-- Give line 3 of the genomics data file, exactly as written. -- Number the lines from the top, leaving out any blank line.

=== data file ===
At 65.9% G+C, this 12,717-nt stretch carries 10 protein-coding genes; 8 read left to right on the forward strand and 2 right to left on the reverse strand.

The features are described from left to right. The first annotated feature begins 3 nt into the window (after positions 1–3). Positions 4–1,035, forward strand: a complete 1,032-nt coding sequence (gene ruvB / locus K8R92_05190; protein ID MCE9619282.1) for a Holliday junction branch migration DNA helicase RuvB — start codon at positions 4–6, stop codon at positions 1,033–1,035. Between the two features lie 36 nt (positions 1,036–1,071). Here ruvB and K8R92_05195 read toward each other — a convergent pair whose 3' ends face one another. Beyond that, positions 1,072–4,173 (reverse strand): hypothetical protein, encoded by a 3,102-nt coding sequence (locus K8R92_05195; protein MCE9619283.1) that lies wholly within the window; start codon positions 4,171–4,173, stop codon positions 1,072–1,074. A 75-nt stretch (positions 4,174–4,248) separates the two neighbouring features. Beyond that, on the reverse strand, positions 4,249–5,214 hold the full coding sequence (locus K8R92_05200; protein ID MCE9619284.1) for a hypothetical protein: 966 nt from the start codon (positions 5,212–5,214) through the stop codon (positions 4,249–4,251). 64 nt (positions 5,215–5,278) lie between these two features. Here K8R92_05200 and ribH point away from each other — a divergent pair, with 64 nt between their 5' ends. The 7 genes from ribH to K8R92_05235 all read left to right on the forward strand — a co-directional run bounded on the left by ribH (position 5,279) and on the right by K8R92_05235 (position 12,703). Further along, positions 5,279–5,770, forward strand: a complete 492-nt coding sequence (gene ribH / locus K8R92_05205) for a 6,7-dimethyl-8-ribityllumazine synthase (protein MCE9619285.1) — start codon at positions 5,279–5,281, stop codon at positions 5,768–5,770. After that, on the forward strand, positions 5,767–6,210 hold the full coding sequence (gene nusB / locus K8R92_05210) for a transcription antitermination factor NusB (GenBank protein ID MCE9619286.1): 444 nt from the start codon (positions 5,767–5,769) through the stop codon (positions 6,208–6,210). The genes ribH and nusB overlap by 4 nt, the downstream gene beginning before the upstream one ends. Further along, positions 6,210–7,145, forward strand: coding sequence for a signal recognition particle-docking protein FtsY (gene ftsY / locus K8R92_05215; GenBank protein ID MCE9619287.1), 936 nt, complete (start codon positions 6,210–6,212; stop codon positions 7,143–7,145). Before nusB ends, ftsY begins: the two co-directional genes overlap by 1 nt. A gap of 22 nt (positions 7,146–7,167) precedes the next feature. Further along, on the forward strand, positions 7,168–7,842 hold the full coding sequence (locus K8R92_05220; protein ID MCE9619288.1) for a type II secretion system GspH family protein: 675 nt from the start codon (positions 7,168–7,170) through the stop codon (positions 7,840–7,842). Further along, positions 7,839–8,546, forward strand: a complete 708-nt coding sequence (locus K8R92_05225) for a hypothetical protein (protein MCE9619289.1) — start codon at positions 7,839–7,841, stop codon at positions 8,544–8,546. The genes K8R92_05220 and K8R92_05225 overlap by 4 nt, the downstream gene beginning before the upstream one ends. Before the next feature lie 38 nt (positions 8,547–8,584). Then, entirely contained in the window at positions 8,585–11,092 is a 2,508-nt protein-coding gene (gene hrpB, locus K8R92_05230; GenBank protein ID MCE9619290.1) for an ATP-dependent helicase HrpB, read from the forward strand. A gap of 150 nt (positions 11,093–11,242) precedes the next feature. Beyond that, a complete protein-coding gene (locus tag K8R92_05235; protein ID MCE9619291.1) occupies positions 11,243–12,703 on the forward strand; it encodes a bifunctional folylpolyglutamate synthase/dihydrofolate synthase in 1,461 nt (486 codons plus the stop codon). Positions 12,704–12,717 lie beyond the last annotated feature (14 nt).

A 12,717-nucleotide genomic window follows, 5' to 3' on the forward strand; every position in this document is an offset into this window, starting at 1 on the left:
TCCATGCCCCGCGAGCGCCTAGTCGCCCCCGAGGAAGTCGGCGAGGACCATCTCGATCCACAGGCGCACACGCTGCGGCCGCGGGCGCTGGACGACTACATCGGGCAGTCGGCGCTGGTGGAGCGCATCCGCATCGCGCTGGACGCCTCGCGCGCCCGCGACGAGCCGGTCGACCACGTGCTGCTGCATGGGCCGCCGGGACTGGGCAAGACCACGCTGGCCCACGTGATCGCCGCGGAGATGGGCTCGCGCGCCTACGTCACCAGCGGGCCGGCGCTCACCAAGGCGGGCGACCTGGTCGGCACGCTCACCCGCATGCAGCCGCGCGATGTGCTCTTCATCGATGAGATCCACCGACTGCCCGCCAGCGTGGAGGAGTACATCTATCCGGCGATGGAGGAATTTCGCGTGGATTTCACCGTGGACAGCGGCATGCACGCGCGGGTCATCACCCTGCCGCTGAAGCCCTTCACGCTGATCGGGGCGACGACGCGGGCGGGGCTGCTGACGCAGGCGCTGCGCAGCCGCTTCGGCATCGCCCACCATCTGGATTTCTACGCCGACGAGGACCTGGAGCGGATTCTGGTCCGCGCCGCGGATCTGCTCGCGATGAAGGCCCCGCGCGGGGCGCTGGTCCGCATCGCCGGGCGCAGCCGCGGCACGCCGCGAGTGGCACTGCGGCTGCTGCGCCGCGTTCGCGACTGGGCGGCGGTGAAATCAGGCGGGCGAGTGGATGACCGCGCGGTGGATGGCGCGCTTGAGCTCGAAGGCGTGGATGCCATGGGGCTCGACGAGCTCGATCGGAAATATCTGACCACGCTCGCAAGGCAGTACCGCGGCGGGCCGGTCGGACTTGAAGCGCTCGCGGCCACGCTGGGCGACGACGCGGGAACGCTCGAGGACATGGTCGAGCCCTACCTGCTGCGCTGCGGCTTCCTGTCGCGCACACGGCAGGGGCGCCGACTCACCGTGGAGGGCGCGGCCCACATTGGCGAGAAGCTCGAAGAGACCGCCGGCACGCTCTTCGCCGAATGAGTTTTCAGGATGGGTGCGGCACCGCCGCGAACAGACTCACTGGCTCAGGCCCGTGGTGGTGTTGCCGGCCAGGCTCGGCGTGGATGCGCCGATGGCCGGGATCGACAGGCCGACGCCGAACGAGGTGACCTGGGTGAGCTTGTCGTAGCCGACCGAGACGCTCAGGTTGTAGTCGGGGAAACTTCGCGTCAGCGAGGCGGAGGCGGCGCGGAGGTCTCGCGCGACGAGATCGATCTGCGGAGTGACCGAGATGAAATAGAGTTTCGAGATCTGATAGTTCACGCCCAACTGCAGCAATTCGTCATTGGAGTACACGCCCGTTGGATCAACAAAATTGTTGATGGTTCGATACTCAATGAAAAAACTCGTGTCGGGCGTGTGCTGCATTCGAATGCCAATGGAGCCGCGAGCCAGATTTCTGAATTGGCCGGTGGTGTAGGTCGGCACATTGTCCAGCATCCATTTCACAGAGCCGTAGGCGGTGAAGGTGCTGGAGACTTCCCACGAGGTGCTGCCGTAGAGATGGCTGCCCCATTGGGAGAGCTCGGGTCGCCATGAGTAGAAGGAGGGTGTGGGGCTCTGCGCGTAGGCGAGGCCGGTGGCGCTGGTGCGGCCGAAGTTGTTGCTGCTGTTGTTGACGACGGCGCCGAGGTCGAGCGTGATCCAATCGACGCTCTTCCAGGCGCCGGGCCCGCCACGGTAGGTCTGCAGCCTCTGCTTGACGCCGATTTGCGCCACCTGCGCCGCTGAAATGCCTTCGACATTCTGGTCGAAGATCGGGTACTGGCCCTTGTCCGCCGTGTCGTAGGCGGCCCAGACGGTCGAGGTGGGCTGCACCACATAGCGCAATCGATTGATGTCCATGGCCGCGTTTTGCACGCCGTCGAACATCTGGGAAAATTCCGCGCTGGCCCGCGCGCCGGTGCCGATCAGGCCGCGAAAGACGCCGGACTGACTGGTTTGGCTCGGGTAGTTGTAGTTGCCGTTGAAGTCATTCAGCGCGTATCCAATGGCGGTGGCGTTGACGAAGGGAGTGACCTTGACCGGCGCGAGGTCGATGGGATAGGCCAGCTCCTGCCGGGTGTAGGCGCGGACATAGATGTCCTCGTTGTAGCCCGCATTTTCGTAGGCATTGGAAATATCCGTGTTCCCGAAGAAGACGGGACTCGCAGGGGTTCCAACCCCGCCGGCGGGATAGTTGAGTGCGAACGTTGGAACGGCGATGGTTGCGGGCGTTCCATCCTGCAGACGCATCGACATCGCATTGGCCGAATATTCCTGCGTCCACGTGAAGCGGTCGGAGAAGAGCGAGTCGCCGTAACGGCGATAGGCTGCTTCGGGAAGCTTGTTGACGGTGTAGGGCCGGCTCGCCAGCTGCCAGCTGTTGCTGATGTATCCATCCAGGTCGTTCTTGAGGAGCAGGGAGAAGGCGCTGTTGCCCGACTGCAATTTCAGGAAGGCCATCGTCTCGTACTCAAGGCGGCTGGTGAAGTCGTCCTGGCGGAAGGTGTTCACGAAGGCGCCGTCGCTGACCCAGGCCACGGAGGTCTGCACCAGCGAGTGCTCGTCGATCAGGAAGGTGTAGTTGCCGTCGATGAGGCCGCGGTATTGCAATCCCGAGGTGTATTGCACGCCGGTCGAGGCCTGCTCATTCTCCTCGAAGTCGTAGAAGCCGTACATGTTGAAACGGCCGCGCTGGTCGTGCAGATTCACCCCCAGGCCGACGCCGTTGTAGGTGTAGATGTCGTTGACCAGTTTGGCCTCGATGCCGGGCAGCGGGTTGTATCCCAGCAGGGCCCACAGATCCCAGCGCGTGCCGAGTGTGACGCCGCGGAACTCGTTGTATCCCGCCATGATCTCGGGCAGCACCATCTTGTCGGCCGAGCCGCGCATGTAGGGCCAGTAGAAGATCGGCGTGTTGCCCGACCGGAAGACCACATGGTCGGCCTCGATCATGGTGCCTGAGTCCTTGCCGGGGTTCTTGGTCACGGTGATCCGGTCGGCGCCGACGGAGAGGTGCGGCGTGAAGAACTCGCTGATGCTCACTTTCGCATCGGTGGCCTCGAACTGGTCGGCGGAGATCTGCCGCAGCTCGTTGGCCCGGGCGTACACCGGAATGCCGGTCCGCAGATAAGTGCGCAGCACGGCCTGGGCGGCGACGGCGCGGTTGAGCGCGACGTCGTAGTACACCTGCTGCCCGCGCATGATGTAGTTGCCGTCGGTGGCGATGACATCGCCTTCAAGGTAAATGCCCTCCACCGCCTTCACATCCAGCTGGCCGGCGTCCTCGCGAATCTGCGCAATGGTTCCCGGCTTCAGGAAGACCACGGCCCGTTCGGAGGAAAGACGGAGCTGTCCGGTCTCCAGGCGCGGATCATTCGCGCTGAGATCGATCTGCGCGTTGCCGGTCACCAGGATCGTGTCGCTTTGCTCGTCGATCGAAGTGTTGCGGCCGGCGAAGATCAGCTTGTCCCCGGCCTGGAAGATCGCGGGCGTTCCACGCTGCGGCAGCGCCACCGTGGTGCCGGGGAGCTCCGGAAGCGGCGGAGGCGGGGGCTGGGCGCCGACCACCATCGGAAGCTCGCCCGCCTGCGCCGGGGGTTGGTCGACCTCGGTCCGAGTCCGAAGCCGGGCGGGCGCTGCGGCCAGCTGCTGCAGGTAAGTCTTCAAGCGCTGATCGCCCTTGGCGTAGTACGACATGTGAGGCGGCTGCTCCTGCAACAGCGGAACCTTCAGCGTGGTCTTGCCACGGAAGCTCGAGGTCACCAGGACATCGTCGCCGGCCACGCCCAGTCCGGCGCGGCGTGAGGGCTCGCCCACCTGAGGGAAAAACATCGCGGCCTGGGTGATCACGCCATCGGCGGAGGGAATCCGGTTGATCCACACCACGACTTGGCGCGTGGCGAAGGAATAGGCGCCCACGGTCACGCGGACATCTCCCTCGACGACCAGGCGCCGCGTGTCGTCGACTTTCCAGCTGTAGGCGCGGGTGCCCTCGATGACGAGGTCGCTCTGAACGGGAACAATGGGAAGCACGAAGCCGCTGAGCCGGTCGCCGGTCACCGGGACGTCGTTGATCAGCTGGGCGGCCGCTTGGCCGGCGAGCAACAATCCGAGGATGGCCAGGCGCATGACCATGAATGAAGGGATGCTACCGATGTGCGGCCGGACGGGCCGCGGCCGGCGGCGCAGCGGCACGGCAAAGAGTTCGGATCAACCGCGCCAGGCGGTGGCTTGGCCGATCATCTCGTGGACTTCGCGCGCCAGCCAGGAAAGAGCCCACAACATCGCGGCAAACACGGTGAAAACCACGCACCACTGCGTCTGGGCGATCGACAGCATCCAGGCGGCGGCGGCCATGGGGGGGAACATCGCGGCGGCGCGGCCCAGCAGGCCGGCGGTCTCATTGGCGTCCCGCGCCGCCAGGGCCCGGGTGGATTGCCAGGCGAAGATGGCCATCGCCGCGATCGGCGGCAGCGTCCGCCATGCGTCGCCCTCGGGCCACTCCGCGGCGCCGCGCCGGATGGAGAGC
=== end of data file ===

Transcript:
A 12,717-nucleotide genomic window follows, 5' to 3' on the forward strand; every position in this document is an offset into this window, starting at 1 on the left: